Mario G. Losano

Basic Rights in German Constitutions of the XX Century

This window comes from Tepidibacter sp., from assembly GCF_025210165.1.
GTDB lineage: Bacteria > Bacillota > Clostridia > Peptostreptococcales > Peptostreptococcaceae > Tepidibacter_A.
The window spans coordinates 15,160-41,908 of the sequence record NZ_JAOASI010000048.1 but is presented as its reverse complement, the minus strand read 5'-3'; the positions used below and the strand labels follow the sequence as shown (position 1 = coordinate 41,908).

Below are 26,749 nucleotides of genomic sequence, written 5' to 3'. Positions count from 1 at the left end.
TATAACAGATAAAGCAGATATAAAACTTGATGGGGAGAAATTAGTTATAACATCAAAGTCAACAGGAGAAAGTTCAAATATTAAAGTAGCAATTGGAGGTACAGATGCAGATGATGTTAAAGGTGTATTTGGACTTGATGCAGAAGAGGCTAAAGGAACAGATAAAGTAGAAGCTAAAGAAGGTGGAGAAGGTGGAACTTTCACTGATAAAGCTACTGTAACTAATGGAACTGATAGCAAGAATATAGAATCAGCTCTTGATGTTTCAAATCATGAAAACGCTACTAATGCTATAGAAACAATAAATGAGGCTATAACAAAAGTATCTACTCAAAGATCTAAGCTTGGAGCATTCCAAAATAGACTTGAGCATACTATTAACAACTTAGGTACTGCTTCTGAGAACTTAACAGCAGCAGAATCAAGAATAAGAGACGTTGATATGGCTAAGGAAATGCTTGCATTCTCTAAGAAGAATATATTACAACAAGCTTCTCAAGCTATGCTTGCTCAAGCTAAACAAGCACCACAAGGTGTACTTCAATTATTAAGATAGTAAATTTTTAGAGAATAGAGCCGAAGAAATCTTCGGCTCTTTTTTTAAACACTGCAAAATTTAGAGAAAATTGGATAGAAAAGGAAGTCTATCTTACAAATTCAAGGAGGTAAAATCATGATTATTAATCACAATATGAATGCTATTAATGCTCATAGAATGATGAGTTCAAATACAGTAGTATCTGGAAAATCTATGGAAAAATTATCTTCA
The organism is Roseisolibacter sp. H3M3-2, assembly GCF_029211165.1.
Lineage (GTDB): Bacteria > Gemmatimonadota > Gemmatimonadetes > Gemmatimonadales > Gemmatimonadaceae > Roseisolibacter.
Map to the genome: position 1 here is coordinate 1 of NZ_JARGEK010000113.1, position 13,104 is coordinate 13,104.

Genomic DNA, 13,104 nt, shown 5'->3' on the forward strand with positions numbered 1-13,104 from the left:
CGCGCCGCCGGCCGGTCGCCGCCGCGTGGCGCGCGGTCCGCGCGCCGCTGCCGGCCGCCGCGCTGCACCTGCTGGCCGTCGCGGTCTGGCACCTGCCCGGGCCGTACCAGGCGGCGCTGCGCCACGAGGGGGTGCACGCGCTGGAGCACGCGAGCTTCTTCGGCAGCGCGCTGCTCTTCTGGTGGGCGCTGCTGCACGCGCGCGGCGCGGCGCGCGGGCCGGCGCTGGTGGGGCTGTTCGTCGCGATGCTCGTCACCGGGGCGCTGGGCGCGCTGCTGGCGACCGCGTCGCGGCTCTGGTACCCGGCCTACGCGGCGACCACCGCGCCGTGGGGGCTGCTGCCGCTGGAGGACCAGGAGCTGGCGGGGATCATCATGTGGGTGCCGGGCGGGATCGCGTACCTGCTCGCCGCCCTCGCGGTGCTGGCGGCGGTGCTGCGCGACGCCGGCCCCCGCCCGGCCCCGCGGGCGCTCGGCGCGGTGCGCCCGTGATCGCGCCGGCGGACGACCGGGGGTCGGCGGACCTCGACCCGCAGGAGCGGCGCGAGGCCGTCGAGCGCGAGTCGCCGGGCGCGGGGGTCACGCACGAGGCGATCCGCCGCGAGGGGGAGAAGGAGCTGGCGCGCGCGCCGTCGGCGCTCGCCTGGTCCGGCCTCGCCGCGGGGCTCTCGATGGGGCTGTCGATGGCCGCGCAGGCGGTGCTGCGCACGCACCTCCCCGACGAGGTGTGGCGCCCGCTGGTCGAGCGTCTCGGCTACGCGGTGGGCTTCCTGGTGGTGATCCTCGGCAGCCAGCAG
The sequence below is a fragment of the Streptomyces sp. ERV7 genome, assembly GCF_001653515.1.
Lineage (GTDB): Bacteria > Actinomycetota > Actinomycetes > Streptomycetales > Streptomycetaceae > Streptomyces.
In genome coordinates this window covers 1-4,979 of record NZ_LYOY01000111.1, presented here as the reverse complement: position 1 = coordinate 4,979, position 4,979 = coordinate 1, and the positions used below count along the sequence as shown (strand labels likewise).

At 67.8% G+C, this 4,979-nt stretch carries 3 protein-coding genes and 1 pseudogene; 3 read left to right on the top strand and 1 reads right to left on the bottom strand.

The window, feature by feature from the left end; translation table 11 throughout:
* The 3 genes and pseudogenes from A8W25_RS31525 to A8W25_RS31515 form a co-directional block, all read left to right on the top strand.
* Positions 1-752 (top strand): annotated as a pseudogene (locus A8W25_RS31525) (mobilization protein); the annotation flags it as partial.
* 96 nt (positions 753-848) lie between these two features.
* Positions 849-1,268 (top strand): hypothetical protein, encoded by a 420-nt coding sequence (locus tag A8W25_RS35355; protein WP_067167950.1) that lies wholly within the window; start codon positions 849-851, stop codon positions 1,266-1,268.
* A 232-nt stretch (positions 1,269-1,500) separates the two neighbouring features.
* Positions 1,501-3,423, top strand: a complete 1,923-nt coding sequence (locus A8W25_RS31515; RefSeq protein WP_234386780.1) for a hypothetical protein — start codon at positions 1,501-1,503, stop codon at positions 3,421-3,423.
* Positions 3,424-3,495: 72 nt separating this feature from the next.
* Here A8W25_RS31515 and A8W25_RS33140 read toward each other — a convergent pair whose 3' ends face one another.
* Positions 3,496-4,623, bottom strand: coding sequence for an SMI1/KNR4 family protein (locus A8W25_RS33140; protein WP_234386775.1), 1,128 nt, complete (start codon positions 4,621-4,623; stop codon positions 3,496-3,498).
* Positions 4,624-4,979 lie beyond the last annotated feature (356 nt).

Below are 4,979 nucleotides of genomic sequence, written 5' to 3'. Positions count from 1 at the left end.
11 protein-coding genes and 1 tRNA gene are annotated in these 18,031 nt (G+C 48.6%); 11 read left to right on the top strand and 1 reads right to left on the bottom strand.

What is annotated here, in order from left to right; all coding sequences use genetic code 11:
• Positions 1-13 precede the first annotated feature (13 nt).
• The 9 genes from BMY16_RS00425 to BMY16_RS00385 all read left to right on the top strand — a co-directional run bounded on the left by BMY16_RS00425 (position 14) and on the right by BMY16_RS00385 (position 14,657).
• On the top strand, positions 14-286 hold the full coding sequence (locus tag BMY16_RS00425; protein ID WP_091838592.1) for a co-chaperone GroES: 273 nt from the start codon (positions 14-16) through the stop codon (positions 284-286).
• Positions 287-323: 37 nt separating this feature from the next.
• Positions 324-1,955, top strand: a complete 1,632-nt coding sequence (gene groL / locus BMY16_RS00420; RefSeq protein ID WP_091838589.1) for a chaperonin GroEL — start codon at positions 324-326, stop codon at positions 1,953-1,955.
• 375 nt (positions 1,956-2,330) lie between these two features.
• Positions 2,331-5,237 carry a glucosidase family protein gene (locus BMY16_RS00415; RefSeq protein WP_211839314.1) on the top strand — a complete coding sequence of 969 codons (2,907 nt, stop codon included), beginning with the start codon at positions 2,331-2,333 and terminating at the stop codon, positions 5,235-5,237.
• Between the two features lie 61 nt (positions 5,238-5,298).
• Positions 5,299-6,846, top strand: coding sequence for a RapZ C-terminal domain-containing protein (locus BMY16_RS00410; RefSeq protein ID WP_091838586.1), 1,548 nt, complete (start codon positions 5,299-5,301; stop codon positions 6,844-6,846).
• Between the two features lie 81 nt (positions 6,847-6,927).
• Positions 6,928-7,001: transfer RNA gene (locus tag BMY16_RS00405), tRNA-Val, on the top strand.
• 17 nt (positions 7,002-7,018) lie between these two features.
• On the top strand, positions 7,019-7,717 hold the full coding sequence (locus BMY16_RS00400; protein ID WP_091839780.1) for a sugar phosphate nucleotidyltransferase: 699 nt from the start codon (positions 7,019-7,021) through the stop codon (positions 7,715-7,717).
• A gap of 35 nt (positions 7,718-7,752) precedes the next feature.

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The work examines the evolution of basic rights in the course of the twentieth century in German constitutions. In that century the process of establishing the rights and freedoms of German-area citizens was particularly difficult: two world wars; the succession of nearly all modern forms of government (monarchy, socialist republic, Nazi dictatorship, dictatorship of the proletariat and liberal democratic republic); two grave defeats at the end of the two world wars, with the first followed by a destructive economic and political crisis, and the second by the military occupation of the entire German territory and by the division of Germany into two States, with vast territorial losses; and, finally, national reunification and the imposing of united Germany as the hegemonic State of the European Union. A tradition of Enlightenment-inspired and liberal reforms inherited from the previous century was grafted onto these traumatic events with mixed fortunes. The starting point for the analysis of the constitutional texts is the assumption that human rights are the product of the historical evolution of society, and not of a natural right of divine or rational origin. In the course of this evolution human rights are realized by passing from ethical or political aspirations to legal norms: only the latter actually guarantee the safeguarding of human rights by the courts in the event of their violation. In this process of the positivization of human rights their inclusion in constitutions is therefore fundamental, which constitutions are real historical documents, which is to say official certifications of this transformation. Therefore, this writing is focused on them. Each constitutional article, during the time it is in force, gives rise to jurisprudence of various level, as well as of various content.

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